The dictionary definition of a culture is “the ideas, customs, and social behaviour of a particular group of people or a society”. An organisation is made up of individuals and the culture of an organization defines how things are done in an organisation and what behaviour and actions are considered as acceptable or not acceptable. Hofstede defines culture as the collective programming of the mind that distinguishes members of one group or category of people from another(1).
Organisational culture is not that different from social culture where the code of conduct for society is laid down based on a deep founded value system and people who relate to such culture fit into that part of the society. Culture therefore gives an organisation a sense of identity – ‘who we are’, ‘what we stand for’, ‘what we do’. Handy classifies an organisations culture into 4 i. e.
Organizational culture Essay Example
The power culture where a central figure defines the culture of the organisation, Role culture which is based on bureaucracy, task culture which lays emphasis on culture being derived from job orientation and finally the person culture which states that it is the individual who is the central focus of organisational culture (2). Organisational culture recognises an organisation as a social system and thus where an organisation does not have a formal culture it cannot be interpreted that there is no organisational culture at all(3).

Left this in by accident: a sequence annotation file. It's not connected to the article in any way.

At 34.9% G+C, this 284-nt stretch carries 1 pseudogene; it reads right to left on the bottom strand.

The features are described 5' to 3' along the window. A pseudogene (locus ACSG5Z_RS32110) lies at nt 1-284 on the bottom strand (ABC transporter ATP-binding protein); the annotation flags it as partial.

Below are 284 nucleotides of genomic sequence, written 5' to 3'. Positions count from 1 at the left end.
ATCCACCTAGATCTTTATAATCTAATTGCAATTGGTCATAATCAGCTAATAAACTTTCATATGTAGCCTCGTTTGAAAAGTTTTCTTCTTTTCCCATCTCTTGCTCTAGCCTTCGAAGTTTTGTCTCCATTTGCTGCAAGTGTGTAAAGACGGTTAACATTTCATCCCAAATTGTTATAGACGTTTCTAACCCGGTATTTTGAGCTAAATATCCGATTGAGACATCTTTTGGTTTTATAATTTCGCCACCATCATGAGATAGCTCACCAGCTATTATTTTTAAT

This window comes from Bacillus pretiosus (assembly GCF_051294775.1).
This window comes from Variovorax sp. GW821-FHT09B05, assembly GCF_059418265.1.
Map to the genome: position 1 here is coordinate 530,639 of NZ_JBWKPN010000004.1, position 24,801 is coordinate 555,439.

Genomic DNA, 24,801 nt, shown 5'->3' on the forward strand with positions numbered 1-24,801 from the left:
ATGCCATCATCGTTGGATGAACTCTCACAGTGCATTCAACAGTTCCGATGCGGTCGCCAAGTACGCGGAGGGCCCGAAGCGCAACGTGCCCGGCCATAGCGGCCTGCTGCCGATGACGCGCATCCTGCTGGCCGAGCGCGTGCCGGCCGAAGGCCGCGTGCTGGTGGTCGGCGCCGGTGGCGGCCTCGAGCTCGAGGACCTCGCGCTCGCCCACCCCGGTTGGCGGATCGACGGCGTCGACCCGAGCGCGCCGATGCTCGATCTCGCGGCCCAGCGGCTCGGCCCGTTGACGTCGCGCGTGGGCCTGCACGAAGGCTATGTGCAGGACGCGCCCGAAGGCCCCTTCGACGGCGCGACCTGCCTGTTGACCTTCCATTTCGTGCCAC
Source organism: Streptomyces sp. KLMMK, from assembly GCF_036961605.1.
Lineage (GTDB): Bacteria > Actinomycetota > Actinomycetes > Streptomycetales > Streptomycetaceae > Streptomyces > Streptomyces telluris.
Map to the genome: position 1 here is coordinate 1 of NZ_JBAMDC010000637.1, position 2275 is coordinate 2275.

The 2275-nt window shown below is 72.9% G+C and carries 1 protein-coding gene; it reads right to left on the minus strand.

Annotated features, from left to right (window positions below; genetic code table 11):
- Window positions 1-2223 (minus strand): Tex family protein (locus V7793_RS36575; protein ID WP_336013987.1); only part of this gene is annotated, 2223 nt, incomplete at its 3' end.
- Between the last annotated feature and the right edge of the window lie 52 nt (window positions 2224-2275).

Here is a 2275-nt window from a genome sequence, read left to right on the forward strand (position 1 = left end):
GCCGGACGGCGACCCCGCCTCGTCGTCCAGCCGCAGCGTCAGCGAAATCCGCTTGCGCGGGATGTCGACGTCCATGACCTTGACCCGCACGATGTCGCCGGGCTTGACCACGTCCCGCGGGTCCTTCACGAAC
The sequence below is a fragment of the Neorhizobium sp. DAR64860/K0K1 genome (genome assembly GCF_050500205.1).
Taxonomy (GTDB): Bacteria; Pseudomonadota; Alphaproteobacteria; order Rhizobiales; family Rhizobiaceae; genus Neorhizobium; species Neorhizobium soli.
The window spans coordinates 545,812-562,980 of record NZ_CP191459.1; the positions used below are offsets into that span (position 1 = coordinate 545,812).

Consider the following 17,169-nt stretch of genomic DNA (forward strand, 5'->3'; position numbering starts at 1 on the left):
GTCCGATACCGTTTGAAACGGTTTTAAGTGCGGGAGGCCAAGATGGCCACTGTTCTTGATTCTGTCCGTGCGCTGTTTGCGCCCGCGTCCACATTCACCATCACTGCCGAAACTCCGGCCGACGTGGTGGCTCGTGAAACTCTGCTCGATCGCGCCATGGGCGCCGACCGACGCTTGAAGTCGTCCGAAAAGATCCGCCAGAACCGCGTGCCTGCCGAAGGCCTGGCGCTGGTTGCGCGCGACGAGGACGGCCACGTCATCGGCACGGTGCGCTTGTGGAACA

Culture is seen as largest controlling system as not only does it affect the overall organisational behaviour, but also the covert behaviour (4). The fact is that the organisational culture actually has a visible side and an invisible side. The surface is made up of artefacts, languages, symbols which can be correlated to give an overview on what the organisation formally wants to disclose as its culture. The invisible side, on the other hand is based on basic values, deep beliefs, values and norms.
Thus even where it looks like a group does not have any defined code of conduct, they are subconsciously following the culture derived from the invisible layer which has a pervasive influence over their behaviour and actions. (5). Schein suggests something similar when he says that an organisation’s culture is in fact made up of three levels which consist of the artefacts and creations(the Physical level) , the values and the basic underlying assumptions (which make up the invisible organic side of organisational culture) (6).
But finding a hierarchy for different elements that go into building an organisations culture is not a good way to interpret culture because for organisational culture there is no one element which supersedes the other. All the elements work together at the same time to give an organisation its cultural identity. The cultural web presented by Jhonson, Scholes and Whittington (7)suggest how both physical indicators such as the organisation and power structures are as significant as the legends and stories of the organisation and its founders when it comes to defining the organisational paradigm.